When Kathy W. retired from practicing clinical psychology in 2018, she discovered that she dearly missed the work. So when a friend invited her to consider joining a counseling team at Walk-In Counseling Center, she soon volunteered — and she is glad she did.
“It keeps me connected to the work that I love, and I find that I’m learning all the time from my team members,” Kathy says. As a team consultant, she leads a team of professional clinicians who volunteer their services and advanced graduate students participate with us as their field placement. Every weekday, clinic teams provide free, no-appointment, anonymous counseling services to all comers.
Kathy draws on more than 20 years of supervisory experience to help each counselor best serve the needs of the people who come to Walk-In. Clinic teams include members from a variety of backgrounds, including psychology, social work, and marriage and family therapy.
During her time at Walk-In, Kathy has seen clinics quickly switch from in-person to virtual by phone or computer. She recalls many instances of callers finding desperately-needed help during the tumultuous times of pandemic and civil unrest.
“I keep thinking of the many, many callers our team helped with their anxiety and fears and isolation during the first year or so of the pandemic,” Kathy recalls. “I heard story after story of people grateful for feeling heard and supported and not quite so alone after calling in.”
“Several of those callers were front-line healthcare workers who were exhausted from overtime shifts, on top of everything else they had to cope with, and they expressed deep appreciation for having Walk-In’s services so easily accessible when they were feeling distraught,” Kathy says.
The variety of issues that come up at Walk-In is remarkable, Kathy says. She recalls the time before the pandemic when a group of four roommates came to the Walk-In building for help with conflicts arising from sharing a space.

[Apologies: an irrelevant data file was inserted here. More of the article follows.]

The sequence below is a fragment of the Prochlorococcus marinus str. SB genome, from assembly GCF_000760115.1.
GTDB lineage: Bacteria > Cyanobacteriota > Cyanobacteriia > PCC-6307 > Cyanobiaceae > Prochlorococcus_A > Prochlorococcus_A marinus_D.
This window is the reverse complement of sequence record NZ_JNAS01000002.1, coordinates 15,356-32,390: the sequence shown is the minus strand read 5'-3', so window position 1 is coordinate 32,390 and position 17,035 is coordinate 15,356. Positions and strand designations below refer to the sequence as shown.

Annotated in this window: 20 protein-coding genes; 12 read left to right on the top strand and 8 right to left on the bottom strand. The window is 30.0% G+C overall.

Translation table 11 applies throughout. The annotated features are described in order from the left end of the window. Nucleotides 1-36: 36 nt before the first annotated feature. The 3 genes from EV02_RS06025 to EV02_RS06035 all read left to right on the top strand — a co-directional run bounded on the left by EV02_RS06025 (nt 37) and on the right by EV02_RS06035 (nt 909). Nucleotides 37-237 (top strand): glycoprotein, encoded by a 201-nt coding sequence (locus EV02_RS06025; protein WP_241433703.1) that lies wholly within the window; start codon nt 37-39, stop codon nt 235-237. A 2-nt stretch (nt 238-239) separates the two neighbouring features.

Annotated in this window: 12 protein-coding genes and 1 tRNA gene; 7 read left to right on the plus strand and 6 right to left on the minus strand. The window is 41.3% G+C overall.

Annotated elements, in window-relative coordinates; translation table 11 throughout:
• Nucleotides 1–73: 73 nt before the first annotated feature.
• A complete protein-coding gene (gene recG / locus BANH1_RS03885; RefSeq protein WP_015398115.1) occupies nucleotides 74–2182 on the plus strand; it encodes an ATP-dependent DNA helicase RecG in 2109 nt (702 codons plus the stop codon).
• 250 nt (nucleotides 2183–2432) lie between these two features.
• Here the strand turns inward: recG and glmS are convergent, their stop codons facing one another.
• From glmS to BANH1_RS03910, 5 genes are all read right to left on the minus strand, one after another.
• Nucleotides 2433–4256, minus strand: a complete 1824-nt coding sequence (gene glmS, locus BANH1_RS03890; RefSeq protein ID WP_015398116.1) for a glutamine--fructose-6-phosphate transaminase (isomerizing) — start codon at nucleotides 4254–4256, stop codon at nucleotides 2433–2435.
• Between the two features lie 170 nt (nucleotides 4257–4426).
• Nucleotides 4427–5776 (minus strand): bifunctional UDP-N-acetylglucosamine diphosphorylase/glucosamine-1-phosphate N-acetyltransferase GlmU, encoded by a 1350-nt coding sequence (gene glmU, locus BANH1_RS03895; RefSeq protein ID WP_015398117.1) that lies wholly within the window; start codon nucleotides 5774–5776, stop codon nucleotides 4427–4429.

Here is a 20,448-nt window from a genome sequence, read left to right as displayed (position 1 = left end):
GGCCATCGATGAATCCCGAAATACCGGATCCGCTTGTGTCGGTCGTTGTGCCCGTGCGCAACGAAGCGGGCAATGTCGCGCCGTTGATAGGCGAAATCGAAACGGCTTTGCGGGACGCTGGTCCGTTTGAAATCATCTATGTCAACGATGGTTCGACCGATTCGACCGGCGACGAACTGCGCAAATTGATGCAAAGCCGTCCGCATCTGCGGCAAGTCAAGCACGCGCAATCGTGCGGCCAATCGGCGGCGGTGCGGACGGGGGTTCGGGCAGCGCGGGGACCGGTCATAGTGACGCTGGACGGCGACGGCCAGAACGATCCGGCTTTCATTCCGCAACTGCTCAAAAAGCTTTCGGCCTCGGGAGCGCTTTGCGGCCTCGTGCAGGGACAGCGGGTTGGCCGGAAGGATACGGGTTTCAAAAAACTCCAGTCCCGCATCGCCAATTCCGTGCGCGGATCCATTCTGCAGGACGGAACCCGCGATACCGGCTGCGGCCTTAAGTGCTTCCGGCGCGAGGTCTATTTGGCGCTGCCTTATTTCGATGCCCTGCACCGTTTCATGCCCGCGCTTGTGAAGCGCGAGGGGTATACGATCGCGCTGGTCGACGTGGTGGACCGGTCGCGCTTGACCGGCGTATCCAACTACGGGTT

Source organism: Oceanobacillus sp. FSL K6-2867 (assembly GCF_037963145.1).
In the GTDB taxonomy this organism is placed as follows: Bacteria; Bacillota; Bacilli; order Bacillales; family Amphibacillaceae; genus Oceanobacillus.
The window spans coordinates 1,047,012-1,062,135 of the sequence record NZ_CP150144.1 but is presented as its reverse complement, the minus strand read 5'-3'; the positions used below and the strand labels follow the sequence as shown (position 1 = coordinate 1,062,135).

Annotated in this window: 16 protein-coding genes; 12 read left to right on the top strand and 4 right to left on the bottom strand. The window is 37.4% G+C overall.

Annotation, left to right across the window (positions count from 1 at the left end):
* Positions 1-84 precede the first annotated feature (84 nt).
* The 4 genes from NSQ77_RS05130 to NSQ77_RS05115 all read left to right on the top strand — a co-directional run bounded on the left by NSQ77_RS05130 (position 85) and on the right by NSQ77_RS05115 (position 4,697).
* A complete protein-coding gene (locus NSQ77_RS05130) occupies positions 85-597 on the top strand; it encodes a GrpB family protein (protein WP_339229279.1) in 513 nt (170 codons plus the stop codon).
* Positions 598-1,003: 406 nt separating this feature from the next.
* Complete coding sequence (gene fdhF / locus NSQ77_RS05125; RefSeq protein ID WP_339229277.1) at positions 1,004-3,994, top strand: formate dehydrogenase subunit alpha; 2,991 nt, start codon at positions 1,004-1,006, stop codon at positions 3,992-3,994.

“It was a very warm, caring, loving group of people. They left feeling like they had worked out some solutions. We were able to create a safe space for people to do that.”
During the pandemic, Kathy remembers helping two foreign college students with stress arising from being unable to go home when family members were sick or dying of COVID-19. Counselors were able to advocate for accommodations with the colleges.
Kathy also remembers a caller who sought help coping with trauma around the time of the murder of George Floyd by police in 2020. Previously, the caller had been present during a police raid on a home, and she found herself experiencing panic attacks. The counselor was able to help stabilize the caller and connect her with resources for longer-term help with trauma.
Trauma is often a factor even when someone comes to Walk-In for an unrelated reason, Kathy says. “We don’t tend to see simple cases,” she says. For example, another caller was trying to cope with the death of her partner in a car crash, while still dealing with layers of previous trauma.
Fortunately, there is better treatment available for trauma than there was decades ago, Kathy says. Recent research on the brain and trauma has yielded new techniques such as EMDR (Eye Movement Desensitization and Reprocessing.) While Walk-In isn’t able to provide long-term treatment for trauma, “we help stabilize the person during a crisis and connect them with organizations that can help work through trauma. That stabilization is the gap that we fill,” she says.
When asked how she first got interested in psychology, Kathy says it was through books she read as a child growing up on a farm in Iowa.
“It was through reading so much as a child (and throughout my life) that I developed a curiosity and compassion about people’s inner workings and about their life stories. When we understand their stories and how they make sense of what is happening in their lives, how can we help but have empathy?” Kathy says.
“Looking back, I think that experience of getting the ‘inside story’ from characters in novels led me to want that in my life’s work, to be able to offer understanding and thereby ease some suffering.”